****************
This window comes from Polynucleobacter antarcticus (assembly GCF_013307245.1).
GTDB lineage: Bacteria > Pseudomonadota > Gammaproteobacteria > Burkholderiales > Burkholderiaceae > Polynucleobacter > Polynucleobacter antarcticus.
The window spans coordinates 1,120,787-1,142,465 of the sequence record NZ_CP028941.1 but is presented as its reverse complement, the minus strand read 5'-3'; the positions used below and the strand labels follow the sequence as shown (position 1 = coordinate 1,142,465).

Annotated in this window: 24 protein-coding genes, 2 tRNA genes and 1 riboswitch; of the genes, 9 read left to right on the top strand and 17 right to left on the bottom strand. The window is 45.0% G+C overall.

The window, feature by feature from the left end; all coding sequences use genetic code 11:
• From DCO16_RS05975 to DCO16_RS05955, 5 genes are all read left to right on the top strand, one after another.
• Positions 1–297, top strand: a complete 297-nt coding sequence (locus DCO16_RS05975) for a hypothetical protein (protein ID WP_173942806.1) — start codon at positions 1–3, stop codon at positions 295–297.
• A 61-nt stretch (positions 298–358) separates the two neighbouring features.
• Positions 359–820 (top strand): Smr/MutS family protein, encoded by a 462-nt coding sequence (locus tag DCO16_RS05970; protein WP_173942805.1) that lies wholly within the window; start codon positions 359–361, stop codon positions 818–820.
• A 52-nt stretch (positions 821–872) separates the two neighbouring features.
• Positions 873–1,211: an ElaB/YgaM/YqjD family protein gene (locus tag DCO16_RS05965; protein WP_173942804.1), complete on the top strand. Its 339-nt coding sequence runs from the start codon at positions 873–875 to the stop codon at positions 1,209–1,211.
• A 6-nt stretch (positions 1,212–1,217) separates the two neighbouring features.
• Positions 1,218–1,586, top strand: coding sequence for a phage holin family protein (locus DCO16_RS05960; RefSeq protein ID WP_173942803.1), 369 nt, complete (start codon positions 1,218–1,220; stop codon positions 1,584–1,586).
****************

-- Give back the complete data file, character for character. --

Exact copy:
This window comes from Polynucleobacter antarcticus (assembly GCF_013307245.1).
GTDB lineage: Bacteria > Pseudomonadota > Gammaproteobacteria > Burkholderiales > Burkholderiaceae > Polynucleobacter > Polynucleobacter antarcticus.
The window spans coordinates 1,120,787-1,142,465 of the sequence record NZ_CP028941.1 but is presented as its reverse complement, the minus strand read 5'-3'; the positions used below and the strand labels follow the sequence as shown (position 1 = coordinate 1,142,465).

Annotated in this window: 24 protein-coding genes, 2 tRNA genes and 1 riboswitch; of the genes, 9 read left to right on the top strand and 17 right to left on the bottom strand. The window is 45.0% G+C overall.

The window, feature by feature from the left end; all coding sequences use genetic code 11:
• From DCO16_RS05975 to DCO16_RS05955, 5 genes are all read left to right on the top strand, one after another.
• Positions 1–297, top strand: a complete 297-nt coding sequence (locus DCO16_RS05975) for a hypothetical protein (protein ID WP_173942806.1) — start codon at positions 1–3, stop codon at positions 295–297.
• A 61-nt stretch (positions 298–358) separates the two neighbouring features.
• Positions 359–820 (top strand): Smr/MutS family protein, encoded by a 462-nt coding sequence (locus tag DCO16_RS05970; protein WP_173942805.1) that lies wholly within the window; start codon positions 359–361, stop codon positions 818–820.
• A 52-nt stretch (positions 821–872) separates the two neighbouring features.
• Positions 873–1,211: an ElaB/YgaM/YqjD family protein gene (locus tag DCO16_RS05965; protein WP_173942804.1), complete on the top strand. Its 339-nt coding sequence runs from the start codon at positions 873–875 to the stop codon at positions 1,209–1,211.
• A 6-nt stretch (positions 1,212–1,217) separates the two neighbouring features.
• Positions 1,218–1,586, top strand: coding sequence for a phage holin family protein (locus DCO16_RS05960; RefSeq protein ID WP_173942803.1), 369 nt, complete (start codon positions 1,218–1,220; stop codon positions 1,584–1,586).